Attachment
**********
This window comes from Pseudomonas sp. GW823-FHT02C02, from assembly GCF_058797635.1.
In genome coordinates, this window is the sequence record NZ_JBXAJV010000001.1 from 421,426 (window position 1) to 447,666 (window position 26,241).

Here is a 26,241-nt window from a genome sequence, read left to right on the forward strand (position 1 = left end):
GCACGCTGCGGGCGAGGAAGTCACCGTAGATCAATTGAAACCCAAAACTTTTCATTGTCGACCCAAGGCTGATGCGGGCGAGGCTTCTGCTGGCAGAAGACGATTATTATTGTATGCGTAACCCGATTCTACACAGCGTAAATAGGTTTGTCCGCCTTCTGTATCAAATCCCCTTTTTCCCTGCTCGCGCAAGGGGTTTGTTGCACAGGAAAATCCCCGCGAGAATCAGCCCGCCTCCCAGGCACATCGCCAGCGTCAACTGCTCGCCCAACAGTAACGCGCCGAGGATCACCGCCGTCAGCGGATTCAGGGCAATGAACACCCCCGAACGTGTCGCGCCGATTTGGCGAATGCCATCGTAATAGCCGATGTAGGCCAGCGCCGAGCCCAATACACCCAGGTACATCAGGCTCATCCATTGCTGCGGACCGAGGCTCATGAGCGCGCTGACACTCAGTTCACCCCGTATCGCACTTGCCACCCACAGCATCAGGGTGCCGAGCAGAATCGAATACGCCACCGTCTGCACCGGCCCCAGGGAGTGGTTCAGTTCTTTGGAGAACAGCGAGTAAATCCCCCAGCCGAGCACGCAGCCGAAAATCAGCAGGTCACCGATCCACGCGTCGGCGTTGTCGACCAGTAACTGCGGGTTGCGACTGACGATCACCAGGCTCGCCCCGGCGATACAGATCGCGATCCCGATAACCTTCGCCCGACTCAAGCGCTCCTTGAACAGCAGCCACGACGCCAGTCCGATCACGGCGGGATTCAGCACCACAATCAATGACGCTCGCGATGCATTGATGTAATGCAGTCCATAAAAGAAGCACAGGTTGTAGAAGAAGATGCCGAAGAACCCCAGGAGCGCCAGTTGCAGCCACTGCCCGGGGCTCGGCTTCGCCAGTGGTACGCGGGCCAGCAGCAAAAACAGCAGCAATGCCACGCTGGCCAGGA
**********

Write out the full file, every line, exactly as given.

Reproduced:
This window comes from Pseudomonas sp. GW823-FHT02C02, from assembly GCF_058797635.1.
In genome coordinates, this window is the sequence record NZ_JBXAJV010000001.1 from 421,426 (window position 1) to 447,666 (window position 26,241).

Here is a 26,241-nt window from a genome sequence, read left to right on the forward strand (position 1 = left end):
GCACGCTGCGGGCGAGGAAGTCACCGTAGATCAATTGAAACCCAAAACTTTTCATTGTCGACCCAAGGCTGATGCGGGCGAGGCTTCTGCTGGCAGAAGACGATTATTATTGTATGCGTAACCCGATTCTACACAGCGTAAATAGGTTTGTCCGCCTTCTGTATCAAATCCCCTTTTTCCCTGCTCGCGCAAGGGGTTTGTTGCACAGGAAAATCCCCGCGAGAATCAGCCCGCCTCCCAGGCACATCGCCAGCGTCAACTGCTCGCCCAACAGTAACGCGCCGAGGATCACCGCCGTCAGCGGATTCAGGGCAATGAACACCCCCGAACGTGTCGCGCCGATTTGGCGAATGCCATCGTAATAGCCGATGTAGGCCAGCGCCGAGCCCAATACACCCAGGTACATCAGGCTCATCCATTGCTGCGGACCGAGGCTCATGAGCGCGCTGACACTCAGTTCACCCCGTATCGCACTTGCCACCCACAGCATCAGGGTGCCGAGCAGAATCGAATACGCCACCGTCTGCACCGGCCCCAGGGAGTGGTTCAGTTCTTTGGAGAACAGCGAGTAAATCCCCCAGCCGAGCACGCAGCCGAAAATCAGCAGGTCACCGATCCACGCGTCGGCGTTGTCGACCAGTAACTGCGGGTTGCGACTGACGATCACCAGGCTCGCCCCGGCGATACAGATCGCGATCCCGATAACCTTCGCCCGACTCAAGCGCTCCTTGAACAGCAGCCACGACGCCAGTCCGATCACGGCGGGATTCAGCACCACAATCAATGACGCTCGCGATGCATTGATGTAATGCAGTCCATAAAAGAAGCACAGGTTGTAGAAGAAGATGCCGAAGAACCCCAGGAGCGCCAGTTGCAGCCACTGCCCGGGGCTCGGCTTCGCCAGTGGTACGCGGGCCAGCAGCAAAAACAGCAGCAATGCCACGCTGGCCAGGA